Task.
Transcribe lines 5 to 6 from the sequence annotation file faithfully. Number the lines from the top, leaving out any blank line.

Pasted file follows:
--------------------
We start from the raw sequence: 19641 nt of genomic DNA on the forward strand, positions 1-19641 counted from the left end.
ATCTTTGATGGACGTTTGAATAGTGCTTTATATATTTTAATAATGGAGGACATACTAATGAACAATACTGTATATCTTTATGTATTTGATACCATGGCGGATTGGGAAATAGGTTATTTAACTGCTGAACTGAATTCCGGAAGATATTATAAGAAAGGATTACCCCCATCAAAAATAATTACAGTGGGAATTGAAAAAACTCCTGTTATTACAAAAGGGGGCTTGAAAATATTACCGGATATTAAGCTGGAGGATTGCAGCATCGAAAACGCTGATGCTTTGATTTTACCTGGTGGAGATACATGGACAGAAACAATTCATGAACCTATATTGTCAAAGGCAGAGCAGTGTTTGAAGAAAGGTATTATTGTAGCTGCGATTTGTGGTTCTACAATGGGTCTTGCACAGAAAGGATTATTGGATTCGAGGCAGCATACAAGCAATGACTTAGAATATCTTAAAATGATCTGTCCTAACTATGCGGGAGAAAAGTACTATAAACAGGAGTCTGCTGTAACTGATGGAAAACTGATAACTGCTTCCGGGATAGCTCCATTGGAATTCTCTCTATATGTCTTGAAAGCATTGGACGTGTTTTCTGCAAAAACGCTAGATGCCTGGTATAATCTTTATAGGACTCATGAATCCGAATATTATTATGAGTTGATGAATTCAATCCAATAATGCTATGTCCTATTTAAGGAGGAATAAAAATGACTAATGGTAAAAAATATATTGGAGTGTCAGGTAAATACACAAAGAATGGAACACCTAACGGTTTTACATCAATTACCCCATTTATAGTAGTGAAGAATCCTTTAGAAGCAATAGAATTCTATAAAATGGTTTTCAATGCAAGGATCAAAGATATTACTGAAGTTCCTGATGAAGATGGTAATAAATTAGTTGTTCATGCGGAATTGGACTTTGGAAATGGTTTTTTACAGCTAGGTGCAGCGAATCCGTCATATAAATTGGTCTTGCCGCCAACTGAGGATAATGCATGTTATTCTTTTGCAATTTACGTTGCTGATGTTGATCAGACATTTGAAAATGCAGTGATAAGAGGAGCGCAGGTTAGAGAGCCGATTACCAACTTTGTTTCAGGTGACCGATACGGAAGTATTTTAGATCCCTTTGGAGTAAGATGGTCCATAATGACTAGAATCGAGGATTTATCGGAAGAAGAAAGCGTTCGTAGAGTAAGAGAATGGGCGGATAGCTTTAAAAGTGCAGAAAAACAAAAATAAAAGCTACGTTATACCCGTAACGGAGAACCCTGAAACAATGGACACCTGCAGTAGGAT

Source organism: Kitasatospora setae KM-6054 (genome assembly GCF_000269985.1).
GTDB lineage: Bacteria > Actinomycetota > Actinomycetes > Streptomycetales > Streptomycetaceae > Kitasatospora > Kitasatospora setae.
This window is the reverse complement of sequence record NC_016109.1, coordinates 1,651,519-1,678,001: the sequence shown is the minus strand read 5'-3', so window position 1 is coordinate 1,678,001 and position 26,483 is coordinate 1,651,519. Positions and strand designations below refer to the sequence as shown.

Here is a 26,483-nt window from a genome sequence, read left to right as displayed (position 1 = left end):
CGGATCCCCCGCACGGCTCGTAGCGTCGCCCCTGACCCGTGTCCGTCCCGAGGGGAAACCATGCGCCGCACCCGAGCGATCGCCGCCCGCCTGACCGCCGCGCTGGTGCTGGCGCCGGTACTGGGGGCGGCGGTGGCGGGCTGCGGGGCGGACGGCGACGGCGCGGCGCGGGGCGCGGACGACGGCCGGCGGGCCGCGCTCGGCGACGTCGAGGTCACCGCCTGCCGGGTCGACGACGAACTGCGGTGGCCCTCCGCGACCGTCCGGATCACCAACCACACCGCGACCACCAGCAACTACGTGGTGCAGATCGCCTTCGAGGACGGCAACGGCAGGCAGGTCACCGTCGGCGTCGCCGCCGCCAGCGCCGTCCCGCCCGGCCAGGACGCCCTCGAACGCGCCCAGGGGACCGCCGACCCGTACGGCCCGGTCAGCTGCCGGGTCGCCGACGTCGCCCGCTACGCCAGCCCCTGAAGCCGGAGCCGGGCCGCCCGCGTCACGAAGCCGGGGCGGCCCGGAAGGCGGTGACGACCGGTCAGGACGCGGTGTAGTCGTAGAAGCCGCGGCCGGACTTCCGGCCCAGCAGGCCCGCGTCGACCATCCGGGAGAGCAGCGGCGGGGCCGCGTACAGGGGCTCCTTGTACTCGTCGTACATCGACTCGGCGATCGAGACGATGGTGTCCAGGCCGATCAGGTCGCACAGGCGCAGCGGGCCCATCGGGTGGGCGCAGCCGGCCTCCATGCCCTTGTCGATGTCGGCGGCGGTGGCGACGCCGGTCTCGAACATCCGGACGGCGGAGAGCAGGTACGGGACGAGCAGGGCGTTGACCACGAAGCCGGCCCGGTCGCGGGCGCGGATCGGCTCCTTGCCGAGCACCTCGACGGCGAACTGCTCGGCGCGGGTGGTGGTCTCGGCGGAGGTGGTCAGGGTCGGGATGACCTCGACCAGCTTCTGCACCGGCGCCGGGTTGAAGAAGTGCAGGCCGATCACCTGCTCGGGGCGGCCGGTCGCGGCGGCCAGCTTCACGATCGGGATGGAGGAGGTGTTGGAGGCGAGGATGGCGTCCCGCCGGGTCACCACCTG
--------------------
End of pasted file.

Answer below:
This window is the reverse complement of sequence record NC_016109.1, coordinates 1,651,519-1,678,001: the sequence shown is the minus strand read 5'-3', so window position 1 is coordinate 1,678,001 and position 26,483 is coordinate 1,651,519. Positions and strand designations below refer to the sequence as shown.

Here is a 26,483-nt window from a genome sequence, read left to right as displayed (position 1 = left end):